Availability of study protocols for randomized trials published in high-impact medical journals: A cross-sectional analysis

Clin Trials. 2020 Feb;17(1):99-105. doi: 10.1177/1740774519868310. Epub 2019 Aug 26.

Abstract

Background: To improve reporting transparency and research integrity, some journals have begun publishing study protocols and statistical analysis plans alongside trial publications. We sought to assess the overall availability and characteristics of protocols and statistical analysis plans of randomized clinical trials published in the top five (by impact factor) general medicine journals.

Methods: All randomized clinical trials published in Annals of Internal Medicine, BMJ, JAMA, Lancet, and NEJM in 2016 were identified. For each randomized clinical trial, we searched for protocols and statistical analysis plans on journal websites (including supplementary material) and in the article, for example, a referenced publication or link to trial or institutional website. Characteristics of randomized clinical trials were extracted from the publication and clinical trial registry. A detailed assessment of protocols and statistical analysis plans was conducted in a 20% random sample of randomized clinical trials.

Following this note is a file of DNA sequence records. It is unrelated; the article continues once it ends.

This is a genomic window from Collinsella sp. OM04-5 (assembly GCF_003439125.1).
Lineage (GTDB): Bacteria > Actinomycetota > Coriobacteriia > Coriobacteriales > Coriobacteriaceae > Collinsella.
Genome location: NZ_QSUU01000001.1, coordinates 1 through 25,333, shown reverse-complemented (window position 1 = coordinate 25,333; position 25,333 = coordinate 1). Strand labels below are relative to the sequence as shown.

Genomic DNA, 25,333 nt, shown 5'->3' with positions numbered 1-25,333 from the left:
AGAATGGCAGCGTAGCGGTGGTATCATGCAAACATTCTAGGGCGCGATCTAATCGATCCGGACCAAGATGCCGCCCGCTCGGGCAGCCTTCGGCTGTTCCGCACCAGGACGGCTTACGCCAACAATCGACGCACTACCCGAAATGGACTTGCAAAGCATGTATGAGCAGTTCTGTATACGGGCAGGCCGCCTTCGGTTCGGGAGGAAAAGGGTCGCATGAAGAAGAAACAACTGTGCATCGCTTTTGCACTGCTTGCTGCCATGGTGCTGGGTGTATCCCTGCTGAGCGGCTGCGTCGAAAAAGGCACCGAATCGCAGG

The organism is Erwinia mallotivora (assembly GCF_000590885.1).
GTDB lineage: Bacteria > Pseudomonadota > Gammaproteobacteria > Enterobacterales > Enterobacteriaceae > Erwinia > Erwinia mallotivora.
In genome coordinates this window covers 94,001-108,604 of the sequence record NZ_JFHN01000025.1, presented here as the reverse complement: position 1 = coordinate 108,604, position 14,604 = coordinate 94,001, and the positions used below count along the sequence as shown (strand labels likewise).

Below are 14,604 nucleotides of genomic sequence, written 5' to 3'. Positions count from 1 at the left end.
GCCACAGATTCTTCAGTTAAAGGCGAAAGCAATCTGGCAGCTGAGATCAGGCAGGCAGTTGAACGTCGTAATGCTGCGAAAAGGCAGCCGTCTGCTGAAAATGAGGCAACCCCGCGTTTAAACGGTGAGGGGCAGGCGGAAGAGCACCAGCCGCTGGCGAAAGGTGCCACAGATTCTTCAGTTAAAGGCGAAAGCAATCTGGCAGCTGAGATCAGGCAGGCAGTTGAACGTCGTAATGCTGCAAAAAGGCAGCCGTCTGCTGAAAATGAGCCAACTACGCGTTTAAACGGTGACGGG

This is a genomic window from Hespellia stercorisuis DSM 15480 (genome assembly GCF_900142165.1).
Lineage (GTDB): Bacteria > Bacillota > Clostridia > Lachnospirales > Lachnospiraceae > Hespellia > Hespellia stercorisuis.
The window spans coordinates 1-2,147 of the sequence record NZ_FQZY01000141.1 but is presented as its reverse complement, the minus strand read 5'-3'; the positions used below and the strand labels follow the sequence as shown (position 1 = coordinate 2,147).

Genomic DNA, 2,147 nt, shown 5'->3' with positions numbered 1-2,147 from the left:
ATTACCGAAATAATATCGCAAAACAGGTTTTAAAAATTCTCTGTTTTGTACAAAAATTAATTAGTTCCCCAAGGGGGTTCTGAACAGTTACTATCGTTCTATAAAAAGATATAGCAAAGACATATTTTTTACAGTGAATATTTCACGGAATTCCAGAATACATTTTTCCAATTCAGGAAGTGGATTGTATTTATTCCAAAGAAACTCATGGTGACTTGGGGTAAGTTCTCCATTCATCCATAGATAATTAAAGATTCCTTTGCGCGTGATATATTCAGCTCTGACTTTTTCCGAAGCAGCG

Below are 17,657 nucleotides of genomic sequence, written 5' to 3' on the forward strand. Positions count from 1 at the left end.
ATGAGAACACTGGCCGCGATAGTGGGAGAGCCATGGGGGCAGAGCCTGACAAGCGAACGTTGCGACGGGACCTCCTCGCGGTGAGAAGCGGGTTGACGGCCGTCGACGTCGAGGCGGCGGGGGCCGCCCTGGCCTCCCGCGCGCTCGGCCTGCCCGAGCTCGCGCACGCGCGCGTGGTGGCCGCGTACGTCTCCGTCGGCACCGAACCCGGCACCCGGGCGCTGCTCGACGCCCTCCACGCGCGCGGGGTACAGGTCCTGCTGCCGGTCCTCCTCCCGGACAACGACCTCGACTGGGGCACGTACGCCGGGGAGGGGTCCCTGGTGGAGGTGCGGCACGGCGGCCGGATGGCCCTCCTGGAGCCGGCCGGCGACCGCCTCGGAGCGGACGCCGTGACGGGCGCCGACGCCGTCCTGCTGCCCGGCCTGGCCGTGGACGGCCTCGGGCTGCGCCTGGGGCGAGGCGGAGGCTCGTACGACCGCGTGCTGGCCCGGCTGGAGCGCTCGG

Results: Protocols were available for 299 (82%) trials, ranging from 50% in BMJ to >95% in NEJM and JAMA. Statistical analysis plans were available for 182 (50%) trials and varied from <10% for Annals of Internal Medicine, BMJ, and Lancet to 92% for NEJM. Of the 76 randomized clinical trials in the 20% random sample, 63 (83%) had a protocol but less than half (31; 44%) included an a priori (dated prior to patient enrollment) version of the protocol. Statistical analysis plans were available for 35 (46%) trials, and only 5 (7%) included an a priori version.

Conclusion: Protocols and statistical analysis plans are publicly available for the majority of trials. However, the a priori versions of these documents are only available for a minority of trials. More attention must be paid to ensuring the public availability of a priori versions.

Keywords: Clinical trials; protocols; statistical analysis plan.

MeSH terms

  • Clinical Trial Protocols as Topic*
  • Cross-Sectional Studies
  • Humans
  • Journal Impact Factor
  • Models, Statistical
  • Periodicals as Topic*
  • Publishing*
  • Randomized Controlled Trials as Topic*
  • Research Design